“During the electioneering campaign, all those who were involved in galamsey in almost all the gold producing areas threatened to vote against the President if he failed to stop the fight against the menace. The President stood on his grounds and accelerated the fight even in the face of some members of the Taskforce charged to check galamsey, going wayward and allegedly colluding with galamseyers for their own parochial interest.....
“What is consoling is that the majority of Ghanaians who are not involved in galamseyvoted for the President. It therefore, stands to reason that, whereas the President boldly put his presidency on the line, he came out successful, since majority of Ghanaians supported his effort. It takes a courageous man to make such bold statement, and the President will go down in history as a man who dared the devil in his attempt to save our environment....
“I happened to attend a funeral in one of the galamsey operating areas where I saw dyed-in-the wool supporters of the NPP, including a constituency secretary, who was also involved in galamsey operations, opening campaigning against Nana Akufo-Addo..... The President had enemies within and without in his attempt to save our river bodies and the environment as a whole....
“But now....what should the President and well-meaning Ghanaians do as far as the fight against illegal mining is concerned? …. Should we look the other way, as these nation-wreckers continue with their illegal operations?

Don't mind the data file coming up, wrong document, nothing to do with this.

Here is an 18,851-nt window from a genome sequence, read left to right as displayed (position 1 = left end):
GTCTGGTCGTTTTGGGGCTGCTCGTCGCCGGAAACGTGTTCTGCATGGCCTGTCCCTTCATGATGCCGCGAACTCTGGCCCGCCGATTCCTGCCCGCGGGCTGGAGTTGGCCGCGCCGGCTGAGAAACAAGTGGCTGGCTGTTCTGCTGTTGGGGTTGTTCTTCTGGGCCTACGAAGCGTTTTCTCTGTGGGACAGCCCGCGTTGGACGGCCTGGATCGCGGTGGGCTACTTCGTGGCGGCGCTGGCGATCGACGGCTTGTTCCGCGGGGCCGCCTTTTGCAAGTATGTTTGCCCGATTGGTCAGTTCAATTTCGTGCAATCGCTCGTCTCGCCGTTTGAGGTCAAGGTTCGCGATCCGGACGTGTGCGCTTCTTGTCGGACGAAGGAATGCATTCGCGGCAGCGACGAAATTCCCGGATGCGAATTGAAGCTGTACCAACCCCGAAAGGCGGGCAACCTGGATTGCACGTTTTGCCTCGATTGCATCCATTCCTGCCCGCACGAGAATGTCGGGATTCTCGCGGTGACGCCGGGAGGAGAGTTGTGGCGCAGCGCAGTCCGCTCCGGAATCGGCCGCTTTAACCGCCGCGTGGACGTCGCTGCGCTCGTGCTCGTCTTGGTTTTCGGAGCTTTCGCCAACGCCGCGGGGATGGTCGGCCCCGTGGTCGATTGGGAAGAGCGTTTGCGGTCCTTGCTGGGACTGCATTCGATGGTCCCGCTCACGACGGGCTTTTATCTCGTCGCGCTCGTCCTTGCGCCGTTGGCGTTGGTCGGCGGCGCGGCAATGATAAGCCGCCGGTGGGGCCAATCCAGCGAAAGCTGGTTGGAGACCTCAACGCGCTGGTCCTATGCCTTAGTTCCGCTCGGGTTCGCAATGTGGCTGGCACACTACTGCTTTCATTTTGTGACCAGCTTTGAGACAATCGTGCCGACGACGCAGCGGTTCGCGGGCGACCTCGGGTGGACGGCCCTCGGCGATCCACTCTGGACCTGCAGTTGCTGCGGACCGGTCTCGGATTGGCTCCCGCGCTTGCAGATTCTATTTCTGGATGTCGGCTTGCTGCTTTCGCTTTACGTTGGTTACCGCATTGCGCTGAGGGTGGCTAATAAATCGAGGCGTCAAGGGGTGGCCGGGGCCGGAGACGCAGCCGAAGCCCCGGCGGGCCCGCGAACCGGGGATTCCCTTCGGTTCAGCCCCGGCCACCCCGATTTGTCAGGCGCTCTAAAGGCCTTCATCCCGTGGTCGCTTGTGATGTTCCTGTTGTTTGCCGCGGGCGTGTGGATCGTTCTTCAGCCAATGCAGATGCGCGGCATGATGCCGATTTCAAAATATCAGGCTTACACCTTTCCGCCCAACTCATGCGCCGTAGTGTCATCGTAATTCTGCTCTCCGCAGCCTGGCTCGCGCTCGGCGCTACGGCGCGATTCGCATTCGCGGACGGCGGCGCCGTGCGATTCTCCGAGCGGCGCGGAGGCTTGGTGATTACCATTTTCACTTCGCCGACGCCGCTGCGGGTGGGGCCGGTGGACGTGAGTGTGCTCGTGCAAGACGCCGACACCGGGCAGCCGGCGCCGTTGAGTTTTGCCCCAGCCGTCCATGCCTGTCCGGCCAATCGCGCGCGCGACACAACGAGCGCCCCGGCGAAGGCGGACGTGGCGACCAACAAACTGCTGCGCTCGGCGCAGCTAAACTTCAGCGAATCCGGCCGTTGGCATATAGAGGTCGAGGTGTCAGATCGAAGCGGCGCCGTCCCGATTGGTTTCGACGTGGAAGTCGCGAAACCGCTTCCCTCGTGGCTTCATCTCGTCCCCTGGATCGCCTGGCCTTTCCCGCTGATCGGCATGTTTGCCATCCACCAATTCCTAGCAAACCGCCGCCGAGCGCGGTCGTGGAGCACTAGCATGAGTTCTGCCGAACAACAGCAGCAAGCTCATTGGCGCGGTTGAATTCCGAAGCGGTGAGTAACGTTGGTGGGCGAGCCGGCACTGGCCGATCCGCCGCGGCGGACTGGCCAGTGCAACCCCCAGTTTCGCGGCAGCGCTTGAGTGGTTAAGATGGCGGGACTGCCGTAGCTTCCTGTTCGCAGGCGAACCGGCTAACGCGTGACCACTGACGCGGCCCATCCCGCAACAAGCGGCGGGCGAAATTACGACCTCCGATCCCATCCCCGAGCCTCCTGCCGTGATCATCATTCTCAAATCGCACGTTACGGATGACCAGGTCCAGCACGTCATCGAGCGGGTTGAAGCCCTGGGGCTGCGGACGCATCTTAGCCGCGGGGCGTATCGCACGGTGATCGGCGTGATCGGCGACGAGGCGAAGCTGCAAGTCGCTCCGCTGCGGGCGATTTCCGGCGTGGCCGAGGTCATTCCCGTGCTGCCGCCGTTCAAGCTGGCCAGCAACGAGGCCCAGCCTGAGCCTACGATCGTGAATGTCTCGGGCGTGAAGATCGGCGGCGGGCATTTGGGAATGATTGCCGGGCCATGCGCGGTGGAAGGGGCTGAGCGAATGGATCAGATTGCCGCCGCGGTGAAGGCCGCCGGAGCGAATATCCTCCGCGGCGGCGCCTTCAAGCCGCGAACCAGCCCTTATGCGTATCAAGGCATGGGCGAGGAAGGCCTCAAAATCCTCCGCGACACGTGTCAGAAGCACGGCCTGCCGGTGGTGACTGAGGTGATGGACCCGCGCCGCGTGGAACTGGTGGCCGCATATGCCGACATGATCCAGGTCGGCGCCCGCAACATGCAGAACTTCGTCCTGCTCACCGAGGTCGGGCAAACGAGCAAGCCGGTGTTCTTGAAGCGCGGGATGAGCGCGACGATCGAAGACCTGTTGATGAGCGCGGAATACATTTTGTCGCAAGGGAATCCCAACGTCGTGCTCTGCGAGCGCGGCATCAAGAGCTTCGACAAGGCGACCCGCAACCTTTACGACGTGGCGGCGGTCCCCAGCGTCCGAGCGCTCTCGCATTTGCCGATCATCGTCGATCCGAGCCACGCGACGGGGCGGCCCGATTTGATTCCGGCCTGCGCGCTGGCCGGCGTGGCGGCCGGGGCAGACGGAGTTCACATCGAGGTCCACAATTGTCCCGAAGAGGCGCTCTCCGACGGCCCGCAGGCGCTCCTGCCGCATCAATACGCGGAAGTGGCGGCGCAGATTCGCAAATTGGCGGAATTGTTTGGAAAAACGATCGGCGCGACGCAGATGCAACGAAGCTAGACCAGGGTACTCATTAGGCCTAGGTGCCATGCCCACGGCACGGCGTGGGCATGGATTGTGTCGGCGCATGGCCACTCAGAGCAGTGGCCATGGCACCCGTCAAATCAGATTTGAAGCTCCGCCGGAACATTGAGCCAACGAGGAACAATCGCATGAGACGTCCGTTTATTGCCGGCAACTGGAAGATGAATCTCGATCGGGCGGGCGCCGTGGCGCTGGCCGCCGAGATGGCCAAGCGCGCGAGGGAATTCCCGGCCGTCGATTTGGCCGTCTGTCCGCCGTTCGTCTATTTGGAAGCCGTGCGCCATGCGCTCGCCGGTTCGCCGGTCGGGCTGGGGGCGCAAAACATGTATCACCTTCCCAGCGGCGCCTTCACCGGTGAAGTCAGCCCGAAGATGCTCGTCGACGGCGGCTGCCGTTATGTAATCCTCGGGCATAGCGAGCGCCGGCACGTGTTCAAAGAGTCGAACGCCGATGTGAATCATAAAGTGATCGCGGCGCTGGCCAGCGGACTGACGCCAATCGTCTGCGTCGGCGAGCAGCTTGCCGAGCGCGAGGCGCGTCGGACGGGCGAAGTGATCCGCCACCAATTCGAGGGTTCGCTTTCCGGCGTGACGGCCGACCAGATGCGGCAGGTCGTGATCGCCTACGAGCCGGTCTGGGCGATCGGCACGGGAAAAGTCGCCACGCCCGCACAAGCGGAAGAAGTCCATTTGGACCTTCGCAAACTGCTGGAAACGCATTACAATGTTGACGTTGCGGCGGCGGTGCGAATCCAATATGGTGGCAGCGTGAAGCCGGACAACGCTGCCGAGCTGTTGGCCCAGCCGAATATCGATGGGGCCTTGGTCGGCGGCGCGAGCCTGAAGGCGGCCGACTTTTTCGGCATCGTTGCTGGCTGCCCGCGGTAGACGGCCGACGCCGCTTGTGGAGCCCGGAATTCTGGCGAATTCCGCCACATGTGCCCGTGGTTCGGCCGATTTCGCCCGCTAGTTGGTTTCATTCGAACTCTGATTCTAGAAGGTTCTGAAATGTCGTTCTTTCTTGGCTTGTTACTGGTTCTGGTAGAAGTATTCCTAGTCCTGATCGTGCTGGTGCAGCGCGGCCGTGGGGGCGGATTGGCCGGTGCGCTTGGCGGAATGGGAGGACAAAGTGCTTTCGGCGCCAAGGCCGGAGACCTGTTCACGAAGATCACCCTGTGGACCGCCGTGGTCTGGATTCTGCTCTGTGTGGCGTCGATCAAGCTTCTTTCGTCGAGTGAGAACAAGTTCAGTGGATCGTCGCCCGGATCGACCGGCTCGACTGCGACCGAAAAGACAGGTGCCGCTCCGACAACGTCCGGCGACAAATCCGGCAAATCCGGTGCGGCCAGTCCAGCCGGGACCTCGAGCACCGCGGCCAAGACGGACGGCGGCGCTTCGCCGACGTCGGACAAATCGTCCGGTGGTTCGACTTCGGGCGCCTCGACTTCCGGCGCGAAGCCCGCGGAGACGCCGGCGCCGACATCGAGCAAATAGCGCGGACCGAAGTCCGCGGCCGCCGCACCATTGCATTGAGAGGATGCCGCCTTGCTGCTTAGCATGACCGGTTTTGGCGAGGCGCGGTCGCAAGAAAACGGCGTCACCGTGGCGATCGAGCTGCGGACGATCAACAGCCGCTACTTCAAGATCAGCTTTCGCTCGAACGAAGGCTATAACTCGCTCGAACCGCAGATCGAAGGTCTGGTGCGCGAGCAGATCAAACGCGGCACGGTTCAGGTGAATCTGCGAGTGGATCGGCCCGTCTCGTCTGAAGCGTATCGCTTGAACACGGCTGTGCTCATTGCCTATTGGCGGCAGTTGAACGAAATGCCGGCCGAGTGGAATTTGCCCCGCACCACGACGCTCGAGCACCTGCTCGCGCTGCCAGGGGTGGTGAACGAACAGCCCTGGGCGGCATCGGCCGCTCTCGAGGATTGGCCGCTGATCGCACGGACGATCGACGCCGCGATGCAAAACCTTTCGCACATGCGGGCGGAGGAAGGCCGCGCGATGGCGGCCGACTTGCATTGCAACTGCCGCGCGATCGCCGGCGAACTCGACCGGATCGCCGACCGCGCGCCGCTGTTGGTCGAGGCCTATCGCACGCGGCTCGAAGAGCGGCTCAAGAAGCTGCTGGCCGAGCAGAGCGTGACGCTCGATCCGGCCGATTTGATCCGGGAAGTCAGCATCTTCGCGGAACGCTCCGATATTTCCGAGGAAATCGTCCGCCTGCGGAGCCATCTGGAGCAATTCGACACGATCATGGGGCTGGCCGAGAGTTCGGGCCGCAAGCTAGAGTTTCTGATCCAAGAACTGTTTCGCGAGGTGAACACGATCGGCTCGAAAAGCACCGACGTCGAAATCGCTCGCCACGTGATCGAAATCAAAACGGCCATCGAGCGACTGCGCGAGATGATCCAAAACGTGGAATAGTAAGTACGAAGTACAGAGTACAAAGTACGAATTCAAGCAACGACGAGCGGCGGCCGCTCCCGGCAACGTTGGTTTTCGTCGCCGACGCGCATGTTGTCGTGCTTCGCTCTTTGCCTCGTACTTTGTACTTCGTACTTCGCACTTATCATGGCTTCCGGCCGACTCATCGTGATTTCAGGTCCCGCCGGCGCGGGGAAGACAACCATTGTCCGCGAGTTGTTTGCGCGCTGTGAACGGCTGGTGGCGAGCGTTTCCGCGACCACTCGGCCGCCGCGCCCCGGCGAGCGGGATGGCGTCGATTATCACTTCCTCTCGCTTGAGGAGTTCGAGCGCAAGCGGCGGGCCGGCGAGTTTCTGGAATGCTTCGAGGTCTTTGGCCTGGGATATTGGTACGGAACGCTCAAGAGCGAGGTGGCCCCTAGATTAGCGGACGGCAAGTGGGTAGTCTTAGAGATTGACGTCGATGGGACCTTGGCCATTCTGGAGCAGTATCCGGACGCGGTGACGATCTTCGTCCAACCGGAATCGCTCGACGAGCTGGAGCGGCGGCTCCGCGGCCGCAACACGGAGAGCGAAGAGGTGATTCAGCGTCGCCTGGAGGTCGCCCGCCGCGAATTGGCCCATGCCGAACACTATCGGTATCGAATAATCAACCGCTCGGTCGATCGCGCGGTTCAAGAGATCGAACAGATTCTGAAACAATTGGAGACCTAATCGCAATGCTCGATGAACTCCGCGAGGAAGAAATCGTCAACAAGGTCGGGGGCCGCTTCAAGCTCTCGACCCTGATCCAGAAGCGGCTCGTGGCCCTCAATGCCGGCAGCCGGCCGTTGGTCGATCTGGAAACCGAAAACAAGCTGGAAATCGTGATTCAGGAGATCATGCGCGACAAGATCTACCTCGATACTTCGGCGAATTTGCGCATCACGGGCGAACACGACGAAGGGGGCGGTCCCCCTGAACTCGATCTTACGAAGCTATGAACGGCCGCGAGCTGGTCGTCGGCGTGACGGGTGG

“Should we succumb to pressure from a few businessmen who gain from the operation of illegal miners? The answer is a big NO – because posterity and children yet unborn will never forgive us if we allow the environment, which we collectively hold in trust for them, to be destroyed by some few greedy and irresponsible illegal miners......
“We are a country awakened to danger and called to collectively defend the environment and our river bodies. Our failure to rein in these social misfits has now turned to anger and anger has turned to resolution. The time has come for us to use all means available to tackle this menace.”UNQUOTE
Eric Bawah asked: “So, now that even the military (which we respect so much for their ability to drum sense into the minds of these galamseyers) have seriously betrayed the cause, what should we do next?”
I shall discuss the solutions he proffers and add some of my own, in a future article. Meanwhile, he deserves warm congratulations from everyone who considers that our rivers and water-bodies, as well as our cocoa farms, should not be allowed to be destroyed by selfish individuals with whom we are cursed to live on this beautiful land of ours.
Our ancestors dug so much gold out of our country that foreigners named it TheGold Coast. But they dug the gold so expertly that sometimes it is difficult to find the pits they dug when we go to our farms and forests. They would turn in their graves if they heard that their children's children are so stupid that they use excavators to turn riverbeds upside down, as they look for gold!
Or that they go to a far-away place called China to bring expert
river-murderers to come and teach them how to find gold in rivers and water-bodies.